• No pointers.
Unlike many other programming languages, C and C+ for example, that use pointer values to manage application memory, there is no concept of pointers in Java. Although originally designed as a security measure (to protect private data from thieves), pointers also can be a major vulnerability in the case when some kind of malefactors manage to get access to them since pointers don’t have a way to verify authorization in them, basically allowing anyone to access the application’s memory. Java, as we said, doesn’t use pointers, relying on its data management systems and internal memory instead, as a way to protect the data from any unauthorized access. This makes it pretty much impossible for hackers to infiltrate Java application’s memory. Understandably, this is another reason why Java is popular in enterprise development, among large businesses looking to design their applications to be as safe as possible while keeping their private data secure from cybercriminals.
  • Java compiler automatically checks, detects, and fixes errors in code.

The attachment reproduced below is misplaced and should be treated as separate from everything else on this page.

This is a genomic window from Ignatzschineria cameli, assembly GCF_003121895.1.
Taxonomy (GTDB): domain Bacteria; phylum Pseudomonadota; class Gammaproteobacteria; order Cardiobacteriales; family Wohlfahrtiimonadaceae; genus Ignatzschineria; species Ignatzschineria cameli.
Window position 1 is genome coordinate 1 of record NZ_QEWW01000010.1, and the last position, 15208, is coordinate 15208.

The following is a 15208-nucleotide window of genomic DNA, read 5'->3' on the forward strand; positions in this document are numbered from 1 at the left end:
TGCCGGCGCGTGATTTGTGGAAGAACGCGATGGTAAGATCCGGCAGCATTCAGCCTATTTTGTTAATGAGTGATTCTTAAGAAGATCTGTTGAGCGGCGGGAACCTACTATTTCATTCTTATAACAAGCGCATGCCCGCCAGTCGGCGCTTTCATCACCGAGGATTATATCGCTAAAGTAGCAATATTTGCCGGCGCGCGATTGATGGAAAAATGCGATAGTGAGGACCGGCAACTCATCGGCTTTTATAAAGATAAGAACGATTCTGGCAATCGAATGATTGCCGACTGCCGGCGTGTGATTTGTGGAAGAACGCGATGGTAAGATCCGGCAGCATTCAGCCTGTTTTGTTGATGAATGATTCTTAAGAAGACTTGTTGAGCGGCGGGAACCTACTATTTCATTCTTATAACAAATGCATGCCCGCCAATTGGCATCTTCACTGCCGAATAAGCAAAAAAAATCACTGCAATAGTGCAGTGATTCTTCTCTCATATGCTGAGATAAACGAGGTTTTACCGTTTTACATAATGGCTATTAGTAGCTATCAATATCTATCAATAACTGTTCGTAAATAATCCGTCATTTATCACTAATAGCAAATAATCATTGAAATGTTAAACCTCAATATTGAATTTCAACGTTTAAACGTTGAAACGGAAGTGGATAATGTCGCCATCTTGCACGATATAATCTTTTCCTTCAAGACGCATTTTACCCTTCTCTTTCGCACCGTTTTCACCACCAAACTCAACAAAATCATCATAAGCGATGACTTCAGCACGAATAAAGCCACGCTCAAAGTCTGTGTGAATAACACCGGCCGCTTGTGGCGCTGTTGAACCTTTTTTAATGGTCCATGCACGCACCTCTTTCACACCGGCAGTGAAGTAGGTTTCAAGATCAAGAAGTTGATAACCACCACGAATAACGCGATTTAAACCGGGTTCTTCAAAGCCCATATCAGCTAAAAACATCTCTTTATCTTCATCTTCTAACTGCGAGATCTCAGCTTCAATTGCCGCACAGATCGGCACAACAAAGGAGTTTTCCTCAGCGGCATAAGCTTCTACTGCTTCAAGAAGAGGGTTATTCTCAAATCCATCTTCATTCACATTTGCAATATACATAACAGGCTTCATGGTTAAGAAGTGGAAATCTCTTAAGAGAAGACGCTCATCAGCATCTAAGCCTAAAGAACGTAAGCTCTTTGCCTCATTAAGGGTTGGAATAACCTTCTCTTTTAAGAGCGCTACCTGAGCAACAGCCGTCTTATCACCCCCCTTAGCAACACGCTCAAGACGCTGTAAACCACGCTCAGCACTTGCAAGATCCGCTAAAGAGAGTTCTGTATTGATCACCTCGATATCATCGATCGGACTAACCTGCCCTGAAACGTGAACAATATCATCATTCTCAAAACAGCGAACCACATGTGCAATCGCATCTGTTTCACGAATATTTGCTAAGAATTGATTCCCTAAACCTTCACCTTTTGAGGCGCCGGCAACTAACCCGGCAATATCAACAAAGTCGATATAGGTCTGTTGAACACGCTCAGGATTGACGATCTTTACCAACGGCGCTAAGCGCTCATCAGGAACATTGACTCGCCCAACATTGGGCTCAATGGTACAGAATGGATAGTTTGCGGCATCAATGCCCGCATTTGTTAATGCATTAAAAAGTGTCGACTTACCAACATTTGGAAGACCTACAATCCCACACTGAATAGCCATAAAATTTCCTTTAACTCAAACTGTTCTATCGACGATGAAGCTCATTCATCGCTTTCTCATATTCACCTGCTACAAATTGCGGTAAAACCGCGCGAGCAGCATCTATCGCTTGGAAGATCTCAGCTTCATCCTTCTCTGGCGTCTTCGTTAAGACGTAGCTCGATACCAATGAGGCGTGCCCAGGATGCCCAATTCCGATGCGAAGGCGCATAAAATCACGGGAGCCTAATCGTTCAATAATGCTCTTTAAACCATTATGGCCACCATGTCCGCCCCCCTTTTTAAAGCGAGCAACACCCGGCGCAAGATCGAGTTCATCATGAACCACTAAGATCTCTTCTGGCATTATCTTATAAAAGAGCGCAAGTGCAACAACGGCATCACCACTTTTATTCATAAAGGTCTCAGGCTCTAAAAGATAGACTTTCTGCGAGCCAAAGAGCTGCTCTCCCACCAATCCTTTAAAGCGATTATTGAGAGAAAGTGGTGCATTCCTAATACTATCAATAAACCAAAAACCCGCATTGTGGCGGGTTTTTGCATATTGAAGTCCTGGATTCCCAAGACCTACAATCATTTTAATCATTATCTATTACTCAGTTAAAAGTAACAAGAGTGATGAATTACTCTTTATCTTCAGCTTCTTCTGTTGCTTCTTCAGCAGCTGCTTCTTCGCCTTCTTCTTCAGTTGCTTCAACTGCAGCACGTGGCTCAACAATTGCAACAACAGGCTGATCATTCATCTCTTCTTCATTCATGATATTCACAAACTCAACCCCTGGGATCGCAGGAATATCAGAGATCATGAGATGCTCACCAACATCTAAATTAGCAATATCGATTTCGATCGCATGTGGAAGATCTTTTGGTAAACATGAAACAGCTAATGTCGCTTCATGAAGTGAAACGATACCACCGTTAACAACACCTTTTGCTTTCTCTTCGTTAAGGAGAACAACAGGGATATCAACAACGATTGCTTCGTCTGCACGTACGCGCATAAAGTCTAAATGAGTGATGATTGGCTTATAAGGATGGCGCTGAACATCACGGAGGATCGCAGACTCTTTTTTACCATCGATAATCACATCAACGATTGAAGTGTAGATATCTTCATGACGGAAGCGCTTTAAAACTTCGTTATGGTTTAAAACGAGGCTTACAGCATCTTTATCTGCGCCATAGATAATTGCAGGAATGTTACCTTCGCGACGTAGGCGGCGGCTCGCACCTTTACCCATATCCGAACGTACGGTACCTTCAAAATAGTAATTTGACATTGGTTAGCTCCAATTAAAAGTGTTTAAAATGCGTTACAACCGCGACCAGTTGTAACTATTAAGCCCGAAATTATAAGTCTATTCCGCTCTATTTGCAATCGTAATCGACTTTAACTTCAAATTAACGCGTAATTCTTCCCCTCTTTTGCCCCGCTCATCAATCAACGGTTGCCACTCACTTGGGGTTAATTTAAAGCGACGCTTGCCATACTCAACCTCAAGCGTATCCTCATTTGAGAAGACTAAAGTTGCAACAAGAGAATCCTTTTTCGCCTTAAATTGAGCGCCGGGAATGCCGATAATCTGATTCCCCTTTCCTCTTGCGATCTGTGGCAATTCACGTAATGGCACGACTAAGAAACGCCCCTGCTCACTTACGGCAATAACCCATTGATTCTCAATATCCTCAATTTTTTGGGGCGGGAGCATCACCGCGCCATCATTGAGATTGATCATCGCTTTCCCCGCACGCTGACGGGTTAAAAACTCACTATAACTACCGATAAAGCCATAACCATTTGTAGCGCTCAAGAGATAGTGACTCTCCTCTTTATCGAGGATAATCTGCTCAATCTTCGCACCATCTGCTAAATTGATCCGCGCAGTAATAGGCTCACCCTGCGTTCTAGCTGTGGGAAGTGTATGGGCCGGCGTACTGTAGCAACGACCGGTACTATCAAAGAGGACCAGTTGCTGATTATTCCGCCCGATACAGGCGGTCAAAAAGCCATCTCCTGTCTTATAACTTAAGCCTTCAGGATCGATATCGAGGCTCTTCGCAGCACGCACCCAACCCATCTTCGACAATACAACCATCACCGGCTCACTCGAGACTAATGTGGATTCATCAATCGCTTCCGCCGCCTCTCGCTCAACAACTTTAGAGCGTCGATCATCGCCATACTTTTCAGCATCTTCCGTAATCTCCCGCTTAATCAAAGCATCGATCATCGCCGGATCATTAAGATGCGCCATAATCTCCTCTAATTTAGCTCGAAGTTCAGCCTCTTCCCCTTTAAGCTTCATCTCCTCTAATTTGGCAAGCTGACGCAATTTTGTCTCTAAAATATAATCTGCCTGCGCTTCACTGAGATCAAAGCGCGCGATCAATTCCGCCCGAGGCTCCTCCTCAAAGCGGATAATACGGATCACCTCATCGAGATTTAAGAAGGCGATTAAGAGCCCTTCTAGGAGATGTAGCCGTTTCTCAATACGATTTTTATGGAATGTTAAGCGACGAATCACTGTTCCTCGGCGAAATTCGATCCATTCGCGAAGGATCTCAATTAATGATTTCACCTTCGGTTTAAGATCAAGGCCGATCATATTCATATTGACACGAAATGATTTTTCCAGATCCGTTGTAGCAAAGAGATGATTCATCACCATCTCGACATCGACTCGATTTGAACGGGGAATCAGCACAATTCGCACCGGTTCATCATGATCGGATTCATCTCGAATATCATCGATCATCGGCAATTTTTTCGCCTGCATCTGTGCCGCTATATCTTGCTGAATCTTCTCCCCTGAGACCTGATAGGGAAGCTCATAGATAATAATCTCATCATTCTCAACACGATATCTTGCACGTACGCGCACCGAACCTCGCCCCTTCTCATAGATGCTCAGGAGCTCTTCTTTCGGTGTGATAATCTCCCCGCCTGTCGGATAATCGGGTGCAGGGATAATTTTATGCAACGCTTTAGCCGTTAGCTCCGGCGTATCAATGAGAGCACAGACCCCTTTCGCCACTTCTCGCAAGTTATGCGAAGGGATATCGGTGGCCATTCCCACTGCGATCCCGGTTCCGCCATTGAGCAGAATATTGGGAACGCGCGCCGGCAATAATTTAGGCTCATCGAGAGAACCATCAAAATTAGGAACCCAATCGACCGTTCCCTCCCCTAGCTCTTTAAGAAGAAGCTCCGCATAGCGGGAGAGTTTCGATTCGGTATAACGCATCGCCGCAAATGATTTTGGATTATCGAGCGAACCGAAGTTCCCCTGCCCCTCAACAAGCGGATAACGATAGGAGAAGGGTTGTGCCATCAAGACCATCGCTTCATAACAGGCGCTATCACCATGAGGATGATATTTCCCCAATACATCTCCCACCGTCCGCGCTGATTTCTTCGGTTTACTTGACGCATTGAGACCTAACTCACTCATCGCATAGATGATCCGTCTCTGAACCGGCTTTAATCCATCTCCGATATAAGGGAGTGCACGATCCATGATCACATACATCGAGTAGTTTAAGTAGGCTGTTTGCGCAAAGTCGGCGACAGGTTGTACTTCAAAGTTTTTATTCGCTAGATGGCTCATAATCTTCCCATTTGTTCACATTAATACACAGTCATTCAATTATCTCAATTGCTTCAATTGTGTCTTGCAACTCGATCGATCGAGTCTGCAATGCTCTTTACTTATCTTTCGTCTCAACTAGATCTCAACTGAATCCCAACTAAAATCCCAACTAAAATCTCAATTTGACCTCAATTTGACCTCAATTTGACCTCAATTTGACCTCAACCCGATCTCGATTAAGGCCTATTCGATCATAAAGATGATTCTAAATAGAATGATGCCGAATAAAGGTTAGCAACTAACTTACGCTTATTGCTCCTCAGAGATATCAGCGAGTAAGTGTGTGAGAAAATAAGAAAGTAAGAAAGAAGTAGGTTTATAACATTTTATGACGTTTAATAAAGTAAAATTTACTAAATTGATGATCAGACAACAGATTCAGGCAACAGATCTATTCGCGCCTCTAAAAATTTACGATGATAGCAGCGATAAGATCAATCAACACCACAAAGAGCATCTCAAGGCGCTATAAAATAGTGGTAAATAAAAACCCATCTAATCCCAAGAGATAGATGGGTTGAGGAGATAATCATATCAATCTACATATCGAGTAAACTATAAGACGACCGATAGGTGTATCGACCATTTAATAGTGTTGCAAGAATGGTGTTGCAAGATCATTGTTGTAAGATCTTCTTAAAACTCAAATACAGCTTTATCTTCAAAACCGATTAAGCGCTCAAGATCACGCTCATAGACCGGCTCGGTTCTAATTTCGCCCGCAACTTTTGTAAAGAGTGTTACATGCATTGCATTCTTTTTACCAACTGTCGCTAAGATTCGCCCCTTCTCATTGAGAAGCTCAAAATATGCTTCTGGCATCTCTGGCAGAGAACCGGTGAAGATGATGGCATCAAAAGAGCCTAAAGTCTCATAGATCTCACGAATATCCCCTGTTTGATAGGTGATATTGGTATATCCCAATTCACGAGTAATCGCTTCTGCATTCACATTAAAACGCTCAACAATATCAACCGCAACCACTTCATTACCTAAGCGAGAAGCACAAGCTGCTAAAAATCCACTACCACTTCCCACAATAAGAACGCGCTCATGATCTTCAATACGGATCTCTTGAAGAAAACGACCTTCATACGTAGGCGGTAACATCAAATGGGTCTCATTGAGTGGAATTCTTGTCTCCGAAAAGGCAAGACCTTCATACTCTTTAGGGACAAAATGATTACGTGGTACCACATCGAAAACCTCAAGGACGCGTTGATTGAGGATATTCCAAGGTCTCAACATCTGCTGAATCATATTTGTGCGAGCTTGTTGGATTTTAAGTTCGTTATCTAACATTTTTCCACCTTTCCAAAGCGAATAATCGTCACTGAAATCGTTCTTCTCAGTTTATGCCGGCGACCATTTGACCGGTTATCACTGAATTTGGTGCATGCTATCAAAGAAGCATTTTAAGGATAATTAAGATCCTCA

Automatic checking of code for errors is another important feature of Java that makes it more secure. The compiler checks the code, detects errors, warns the programmer about these arrows, and suggests ways to fix them. This, again, simplifies the programmer’s work, makes Java applications a lot more stable, and, ultimately, reduces the development costs (reason number 1 for pretty much any company). As for the security part of it, this also minimizes the chances of external malicious code entering into your program making unauthorized modifications to it.
  • Java does automatic data type checking.
Besides checking code for errors, Java Compiler also automatically examines variables in the code, to make sure there are no security concerns that can arise from data entry mistakes in variables. This is another way to protect the system from infiltration and data from being stolen.

What Java components actually make it secure?

As for the specific Java components that play the most important role in its security, here’s a quick list just to give you a clearer understanding, on a basic level, of how it works and what exactly makes Java secure.
  • Java Virtual Machine (JVM).
JVM, being a virtual machine that runs bytecode representation of a Java program, obviously plays a very important role in the overall security of Java. Using JVM allows you to block any potentially unsafe operations of a program.
  • Java Cryptography Architecture (JCA).
Java Cryptography Architecture is a framework that allows you add cryptographic functionality for the Java platform. Using Java Cryptography Architecture guarantees that your data will be encrypted and stay secure.
  • Public Key Infrastructure (PKI).